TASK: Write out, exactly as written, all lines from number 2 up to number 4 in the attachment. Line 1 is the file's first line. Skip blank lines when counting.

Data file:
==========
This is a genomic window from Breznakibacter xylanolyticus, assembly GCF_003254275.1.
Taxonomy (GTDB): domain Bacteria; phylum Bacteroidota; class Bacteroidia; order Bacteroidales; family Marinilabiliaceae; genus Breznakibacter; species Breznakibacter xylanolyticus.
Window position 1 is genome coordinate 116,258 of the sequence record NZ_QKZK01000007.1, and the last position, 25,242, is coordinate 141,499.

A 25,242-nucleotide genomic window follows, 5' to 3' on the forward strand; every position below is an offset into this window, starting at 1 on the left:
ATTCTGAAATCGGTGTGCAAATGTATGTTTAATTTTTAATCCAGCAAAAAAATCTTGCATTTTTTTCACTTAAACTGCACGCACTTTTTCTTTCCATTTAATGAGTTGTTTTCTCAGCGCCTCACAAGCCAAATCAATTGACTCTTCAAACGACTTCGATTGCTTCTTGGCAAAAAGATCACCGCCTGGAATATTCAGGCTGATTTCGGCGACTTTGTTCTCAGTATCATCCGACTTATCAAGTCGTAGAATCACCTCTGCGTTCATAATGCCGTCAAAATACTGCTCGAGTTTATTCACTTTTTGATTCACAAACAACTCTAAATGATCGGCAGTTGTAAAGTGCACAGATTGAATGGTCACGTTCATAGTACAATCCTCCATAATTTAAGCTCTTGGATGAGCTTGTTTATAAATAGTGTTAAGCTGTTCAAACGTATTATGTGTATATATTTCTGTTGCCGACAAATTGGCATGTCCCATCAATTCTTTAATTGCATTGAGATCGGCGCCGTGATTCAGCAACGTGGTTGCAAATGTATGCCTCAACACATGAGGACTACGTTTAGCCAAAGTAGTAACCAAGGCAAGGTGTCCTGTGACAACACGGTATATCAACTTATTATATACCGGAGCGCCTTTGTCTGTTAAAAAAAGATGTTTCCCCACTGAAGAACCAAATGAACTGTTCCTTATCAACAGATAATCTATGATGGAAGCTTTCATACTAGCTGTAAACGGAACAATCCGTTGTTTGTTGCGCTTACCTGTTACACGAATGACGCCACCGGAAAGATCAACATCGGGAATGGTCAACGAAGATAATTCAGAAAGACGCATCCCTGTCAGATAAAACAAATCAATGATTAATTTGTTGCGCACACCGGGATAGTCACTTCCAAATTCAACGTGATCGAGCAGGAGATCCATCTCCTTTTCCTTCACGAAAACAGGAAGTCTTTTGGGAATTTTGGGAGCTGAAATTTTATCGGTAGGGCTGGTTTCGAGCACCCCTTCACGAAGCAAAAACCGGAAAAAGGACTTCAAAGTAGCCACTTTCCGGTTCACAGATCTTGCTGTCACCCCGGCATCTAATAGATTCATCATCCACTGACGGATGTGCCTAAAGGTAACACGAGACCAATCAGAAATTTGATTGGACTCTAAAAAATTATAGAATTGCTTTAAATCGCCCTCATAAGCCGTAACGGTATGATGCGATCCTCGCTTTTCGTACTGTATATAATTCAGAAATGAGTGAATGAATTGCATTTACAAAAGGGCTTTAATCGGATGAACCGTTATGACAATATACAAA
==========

Taxonomy (GTDB): domain Bacteria; phylum Bacteroidota; class Bacteroidia; order Bacteroidales; family Marinilabiliaceae; genus Breznakibacter; species Breznakibacter xylanolyticus.
Window position 1 is genome coordinate 116,258 of the sequence record NZ_QKZK01000007.1, and the last position, 25,242, is coordinate 141,499.

A 25,242-nucleotide genomic window follows, 5' to 3' on the forward strand; every position below is an offset into this window, starting at 1 on the left: